Sinpopo Brand 新泡泡甜品小吃 – 60s managed by 90s
If you’ve been a reader of this blog, you should know by now that we love anything old school. So when we found out that Sinpopo was a concept restaurant recreating the olden days, we were more than excited to check it out! The first time we walked in (we went there twice, first for the desserts and second time for the mains and more desserts to have a larger coverage), there was old 60s soothing music playing in the background that wasn’t very intrusive; however the second time we went back, the music was pretty overwhelming – 60s Chinese pop rock songs that were really loud with a heavy beat – that we didn’t enjoy.
An old CRT television was placed right at the entrance, the red painted iron sliding gate reminiscent of the old shop houses in some of the old estates, the shop is decorated with old posters featuring those 60s’ celebrities, vintage wooden furniture, the biscuit tins, black and white mosaic flooring to evoke a 1960s atmosphere.
That’s definitely not my generation but I can sense that my parents have a strong affection for the setting – a good dose of nostalgia rarely found in modernized Singapore. Welcome to the kopitiam – Sinpopo.
Another thing worth mentioning is that even though the café is based in the 60s, it is managed by a youthful crew. 60’s managed by the 90’s, interesting!
Chee Cheong Fun ($5.90)
The dish was a little inconsistent as certain rolls were harder than the others. It also wasn’t chewy enough, with it breaking down a little too easily (we enjoy munching when eating chee cheong fun). The chilli sauce used was the typical bottled kind rather than sambal chilli or homemade chilli which didn’t blend well with the chee cheong fun.
Zi Pao Kai with Beehoon ($8.90)
The texture and taste of the beehoon was fine, as it was not too dry or soggy. The chicken was a little too salty, with reasonable texture though.
Scissors Cut Rice ($8.90)
The level of saltiness like previous dishes were fine but it was lacking in flavour. The curry didn’t have the unique curry fragrance and it was way too diluted for our liking. The pork belly slices were also extremely tough, my brother complained that he felt as if his tooth was going to drop. The chicken was tender though.
Gula Melaka soft jelly ($4.90)
The Gula Melaka was infused within the jelly, topped with coconut milk, it was a tad too sweet for our taste buds! My father and brother said that it was too soft in a way that they didn’t like it although my mum and I were fine with it.
Coconut ice cream with pulut Hitam ($4.90)
The black beans were a bit too hard and the pulut Hitam was thicker than normal. It’ll get a little cloying after a few mouthfuls! The coconut ice cream tasted fine with the pulut hitam but the hardness of the black beans really bothered us. This was too sweet for us too.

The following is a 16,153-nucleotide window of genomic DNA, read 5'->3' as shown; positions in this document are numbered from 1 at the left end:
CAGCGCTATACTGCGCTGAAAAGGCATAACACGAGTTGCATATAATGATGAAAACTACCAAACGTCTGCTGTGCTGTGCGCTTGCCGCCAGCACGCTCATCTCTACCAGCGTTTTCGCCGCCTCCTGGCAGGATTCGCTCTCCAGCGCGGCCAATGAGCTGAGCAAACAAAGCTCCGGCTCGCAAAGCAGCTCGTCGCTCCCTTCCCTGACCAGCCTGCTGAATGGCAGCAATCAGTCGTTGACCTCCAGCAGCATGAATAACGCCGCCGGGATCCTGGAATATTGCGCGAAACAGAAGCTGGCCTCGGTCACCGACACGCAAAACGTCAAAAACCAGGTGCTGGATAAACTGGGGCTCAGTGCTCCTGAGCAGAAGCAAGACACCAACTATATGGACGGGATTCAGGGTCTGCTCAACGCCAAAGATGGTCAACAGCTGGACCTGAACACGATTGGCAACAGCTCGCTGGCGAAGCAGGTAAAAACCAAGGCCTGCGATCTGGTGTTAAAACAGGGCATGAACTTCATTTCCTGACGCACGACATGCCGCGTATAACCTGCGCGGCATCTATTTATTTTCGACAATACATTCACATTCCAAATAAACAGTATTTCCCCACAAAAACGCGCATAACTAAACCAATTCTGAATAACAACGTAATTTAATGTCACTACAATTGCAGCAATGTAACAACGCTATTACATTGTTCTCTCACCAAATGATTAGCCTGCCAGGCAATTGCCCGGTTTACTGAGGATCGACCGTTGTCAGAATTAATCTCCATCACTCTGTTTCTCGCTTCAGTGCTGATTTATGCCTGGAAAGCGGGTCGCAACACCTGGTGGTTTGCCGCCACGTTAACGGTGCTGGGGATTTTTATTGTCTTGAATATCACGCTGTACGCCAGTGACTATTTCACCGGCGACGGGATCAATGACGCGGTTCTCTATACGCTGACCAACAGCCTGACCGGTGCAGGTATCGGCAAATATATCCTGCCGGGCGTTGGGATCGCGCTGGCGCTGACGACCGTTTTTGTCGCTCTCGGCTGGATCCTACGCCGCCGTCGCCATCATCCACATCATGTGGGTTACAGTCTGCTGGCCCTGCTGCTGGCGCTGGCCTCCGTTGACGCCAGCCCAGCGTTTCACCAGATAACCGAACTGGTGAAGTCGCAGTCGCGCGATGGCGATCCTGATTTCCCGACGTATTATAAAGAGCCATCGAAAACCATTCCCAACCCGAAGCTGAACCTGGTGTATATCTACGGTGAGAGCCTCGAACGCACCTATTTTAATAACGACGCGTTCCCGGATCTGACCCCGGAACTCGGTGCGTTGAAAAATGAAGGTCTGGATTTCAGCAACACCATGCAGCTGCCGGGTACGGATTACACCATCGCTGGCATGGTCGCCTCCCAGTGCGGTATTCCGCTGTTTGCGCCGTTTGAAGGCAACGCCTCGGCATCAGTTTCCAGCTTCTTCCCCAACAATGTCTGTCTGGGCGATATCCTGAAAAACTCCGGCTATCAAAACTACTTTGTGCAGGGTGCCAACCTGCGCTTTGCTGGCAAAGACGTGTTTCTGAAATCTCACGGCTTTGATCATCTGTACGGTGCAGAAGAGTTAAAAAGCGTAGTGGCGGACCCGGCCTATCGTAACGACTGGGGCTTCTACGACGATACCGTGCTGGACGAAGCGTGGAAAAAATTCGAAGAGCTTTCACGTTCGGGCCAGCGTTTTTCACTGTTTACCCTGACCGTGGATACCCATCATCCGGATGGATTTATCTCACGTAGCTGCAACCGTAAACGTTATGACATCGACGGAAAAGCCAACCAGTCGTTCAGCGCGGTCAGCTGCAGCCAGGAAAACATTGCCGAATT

Fake bird’s nest ($2.90)
My parents’ eyes brightened up when they saw the fake bird’s nest, served with a metal mug just like the old times according to my dad, as it brought back memories from 40 over years ago as they used to make it themselves in the past using agar agar. It wasn’t very sweet and there is a lingering pandan flavour after every mouthful; retaining the flavours of the past.
Sng Muay Pop ($3.90)
My father was surprised when he took a sip of this drink as he was expecting it to be just normal like juice. Instead, there was a modern twist as sprite/7-up was used instead. Very refreshing!
Bur Bur Char Char ($3.90)
The jelly, yam and sweet potato chunks were way too huge and hard. There could’ve been additional sugar seasoning to make the pieces slightly sweeter. The saltiness of the coconut base was much more overpowering than its sweetness.
Tau Suan ($3.90)
While my mum and I thought the texture of the tau suan was fine, my father and my little bro (the toothless guys) said they would like it to be softer since it’s slightly grainier now. The sweetness was alright although it could’ve been a little more fragrant with a tinge of pandan.
Maybe because it’s managed by youngsters, there wasn’t nostalgia in every mouthful as my parents had hoped. For me and my didi, we too can’t fully appreciate the 60s’ food and the environment, and likewise can’t completely comprehend those stories told by my parents about the old times. Perhaps we are still young, maybe there will be a time when I bring my own children here, I will be able to better grasp of the sentiment felt by my parents. 40 years later?
Add: 458 Joo Chiat Road, Singapore427671
Tel: 6345 5034
Hrs: Sun – Thu: 12noon – 10pm, Fri – Sat / Eve of PH: 12noon – 12mn, Closed: Mon